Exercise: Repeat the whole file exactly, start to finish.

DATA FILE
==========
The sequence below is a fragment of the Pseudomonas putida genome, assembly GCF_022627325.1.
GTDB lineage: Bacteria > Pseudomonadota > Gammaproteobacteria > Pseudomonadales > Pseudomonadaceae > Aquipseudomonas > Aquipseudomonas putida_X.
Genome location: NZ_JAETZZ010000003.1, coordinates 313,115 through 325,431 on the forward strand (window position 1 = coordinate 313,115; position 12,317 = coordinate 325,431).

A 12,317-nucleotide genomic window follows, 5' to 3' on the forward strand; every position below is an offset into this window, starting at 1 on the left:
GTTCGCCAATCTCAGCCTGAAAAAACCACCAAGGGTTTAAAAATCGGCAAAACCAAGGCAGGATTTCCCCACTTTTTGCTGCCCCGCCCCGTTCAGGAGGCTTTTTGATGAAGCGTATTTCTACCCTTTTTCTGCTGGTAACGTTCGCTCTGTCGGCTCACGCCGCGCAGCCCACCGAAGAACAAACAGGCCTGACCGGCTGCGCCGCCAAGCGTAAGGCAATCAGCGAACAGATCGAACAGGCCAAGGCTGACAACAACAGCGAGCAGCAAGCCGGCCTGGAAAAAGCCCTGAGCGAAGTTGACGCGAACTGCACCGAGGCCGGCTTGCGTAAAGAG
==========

The sequence below is a fragment of the Pseudomonas putida genome, assembly GCF_022627325.1.
GTDB lineage: Bacteria > Pseudomonadota > Gammaproteobacteria > Pseudomonadales > Pseudomonadaceae > Aquipseudomonas > Aquipseudomonas putida_X.
Genome location: NZ_JAETZZ010000003.1, coordinates 313,115 through 325,431 on the forward strand (window position 1 = coordinate 313,115; position 12,317 = coordinate 325,431).

A 12,317-nucleotide genomic window follows, 5' to 3' on the forward strand; every position below is an offset into this window, starting at 1 on the left:
GTTCGCCAATCTCAGCCTGAAAAAACCACCAAGGGTTTAAAAATCGGCAAAACCAAGGCAGGATTTCCCCACTTTTTGCTGCCCCGCCCCGTTCAGGAGGCTTTTTGATGAAGCGTATTTCTACCCTTTTTCTGCTGGTAACGTTCGCTCTGTCGGCTCACGCCGCGCAGCCCACCGAAGAACAAACAGGCCTGACCGGCTGCGCCGCCAAGCGTAAGGCAATCAGCGAACAGATCGAACAGGCCAAGGCTGACAACAACAGCGAGCAGCAAGCCGGCCTGGAAAAAGCCCTGAGCGAAGTTGACGCGAACTGCACCGAGGCCGGCTTGCGTAAAGAG